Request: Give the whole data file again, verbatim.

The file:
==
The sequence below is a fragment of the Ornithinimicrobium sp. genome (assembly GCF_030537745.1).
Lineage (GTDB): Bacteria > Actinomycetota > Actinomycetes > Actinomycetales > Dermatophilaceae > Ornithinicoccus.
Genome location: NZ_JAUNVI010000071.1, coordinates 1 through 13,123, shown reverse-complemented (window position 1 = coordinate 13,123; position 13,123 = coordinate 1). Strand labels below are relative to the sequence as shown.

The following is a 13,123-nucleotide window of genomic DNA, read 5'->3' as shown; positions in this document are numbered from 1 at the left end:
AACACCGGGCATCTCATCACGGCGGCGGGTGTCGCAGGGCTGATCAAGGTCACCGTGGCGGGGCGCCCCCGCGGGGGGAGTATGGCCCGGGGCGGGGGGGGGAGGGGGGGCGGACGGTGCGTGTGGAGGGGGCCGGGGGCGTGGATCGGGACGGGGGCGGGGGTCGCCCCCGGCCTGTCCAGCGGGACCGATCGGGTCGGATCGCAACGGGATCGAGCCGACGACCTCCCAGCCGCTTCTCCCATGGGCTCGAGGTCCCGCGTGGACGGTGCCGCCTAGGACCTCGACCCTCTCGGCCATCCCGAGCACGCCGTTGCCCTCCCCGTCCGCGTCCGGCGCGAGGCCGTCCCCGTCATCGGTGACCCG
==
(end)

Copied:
The sequence below is a fragment of the Ornithinimicrobium sp. genome (assembly GCF_030537745.1).
Lineage (GTDB): Bacteria > Actinomycetota > Actinomycetes > Actinomycetales > Dermatophilaceae > Ornithinicoccus.
Genome location: NZ_JAUNVI010000071.1, coordinates 1 through 13,123, shown reverse-complemented (window position 1 = coordinate 13,123; position 13,123 = coordinate 1). Strand labels below are relative to the sequence as shown.

The following is a 13,123-nucleotide window of genomic DNA, read 5'->3' as shown; positions in this document are numbered from 1 at the left end:
AACACCGGGCATCTCATCACGGCGGCGGGTGTCGCAGGGCTGATCAAGGTCACCGTGGCGGGGCGCCCCCGCGGGGGGAGTATGGCCCGGGGCGGGGGGGGGAGGGGGGGCGGACGGTGCGTGTGGAGGGGGCCGGGGGCGTGGATCGGGACGGGGGCGGGGGTCGCCCCCGGCCTGTCCAGCGGGACCGATCGGGTCGGATCGCAACGGGATCGAGCCGACGACCTCCCAGCCGCTTCTCCCATGGGCTCGAGGTCCCGCGTGGACGGTGCCGCCTAGGACCTCGACCCTCTCGGCCATCCCGAGCACGCCGTTGCCCTCCCCGTCCGCGTCCGGCGCGAGGCCGTCCCCGTCATCGGTGACCCG